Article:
After we went to war with the U.S. government and were subjugated through the breaking of treaties and massacres, along with the establishment of prison camps called reservations, we were separated by our various tribal bands. That’s why you see Lakota, Nakota and Dakota reservations scattered throughout the northern plains. We need to reassemble in order to make decisions about the Black Hills and other issues our Native Nation faces. We need to set up an infrastructure. This will happen.
Part of the difficulty is the Lakota’s view of land management is different than that of Western society. In order for us to take back the Black Hills, we would have to fit our method of management into government regulation.
A one-time disbursement of funds would not be helpful in the long run. What is needed is something self-sustaining. The investor would need to work with other groups and individuals for it to work, on the ground. Anything would help, really, but to make a long-term impact, management and cooperation are necessary.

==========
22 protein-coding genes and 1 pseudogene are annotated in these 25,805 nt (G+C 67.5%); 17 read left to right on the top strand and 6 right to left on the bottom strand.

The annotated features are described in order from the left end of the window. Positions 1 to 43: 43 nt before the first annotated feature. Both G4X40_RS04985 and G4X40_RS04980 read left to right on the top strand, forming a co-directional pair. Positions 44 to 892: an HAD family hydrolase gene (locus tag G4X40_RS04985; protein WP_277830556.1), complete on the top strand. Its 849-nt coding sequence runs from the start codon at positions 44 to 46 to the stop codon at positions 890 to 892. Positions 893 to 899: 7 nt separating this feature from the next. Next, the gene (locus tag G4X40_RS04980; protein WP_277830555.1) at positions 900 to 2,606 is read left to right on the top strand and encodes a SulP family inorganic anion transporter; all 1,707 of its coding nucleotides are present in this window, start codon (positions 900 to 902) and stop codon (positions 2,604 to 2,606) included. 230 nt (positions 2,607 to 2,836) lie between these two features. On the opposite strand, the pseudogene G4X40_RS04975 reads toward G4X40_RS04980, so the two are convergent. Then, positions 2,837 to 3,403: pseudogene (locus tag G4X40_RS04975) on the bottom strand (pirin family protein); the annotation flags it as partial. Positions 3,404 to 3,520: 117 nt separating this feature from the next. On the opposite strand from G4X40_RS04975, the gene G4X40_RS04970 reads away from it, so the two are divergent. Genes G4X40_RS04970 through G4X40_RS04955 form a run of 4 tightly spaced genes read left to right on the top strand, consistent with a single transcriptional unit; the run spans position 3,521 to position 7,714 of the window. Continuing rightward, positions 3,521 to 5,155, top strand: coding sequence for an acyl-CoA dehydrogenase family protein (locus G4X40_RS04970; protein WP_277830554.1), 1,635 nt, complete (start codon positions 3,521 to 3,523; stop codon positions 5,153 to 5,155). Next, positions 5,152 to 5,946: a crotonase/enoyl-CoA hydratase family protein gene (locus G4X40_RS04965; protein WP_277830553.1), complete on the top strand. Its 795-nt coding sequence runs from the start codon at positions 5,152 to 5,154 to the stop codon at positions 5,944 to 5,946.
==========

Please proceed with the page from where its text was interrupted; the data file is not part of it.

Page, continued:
I have a picture of the Black Hills, a real photograph from Instagram taken this year: rolling green pastures in all directions and an interstate highway running through the grasslands. I imagine myself there just as I imagine myself in Guanajuato or Veracruz. Given a job that would allow me to earn a living to pay for a mortgage, travel a little bit and eat clean food, I’d go there tomorrow to get away from Southern California — assuming there are no jobs because, in reality, there are no jobs. What has to happen if I want to create my own job in or near the Pine Ridge reservation of South Dakota?
When I moved to Vermont in 2000, I stayed in a beautiful horseland hotel for a week while I looked for long-term housing. I found an apartment at the Inn of Montpelier for $500 per month: Hardwood floors, tin ceiling, claw tub, kitchen, living room, bedroom and green room, plus a view of the Onion River. It was the most beautiful home that I have ever rented. I worked in high technology and earned close to six figures. On the weekends, I traveled around the state and into New Hampshire and Canada. It was, without a doubt in my mind, the most peaceful experience of my life. I’d love to live that way again.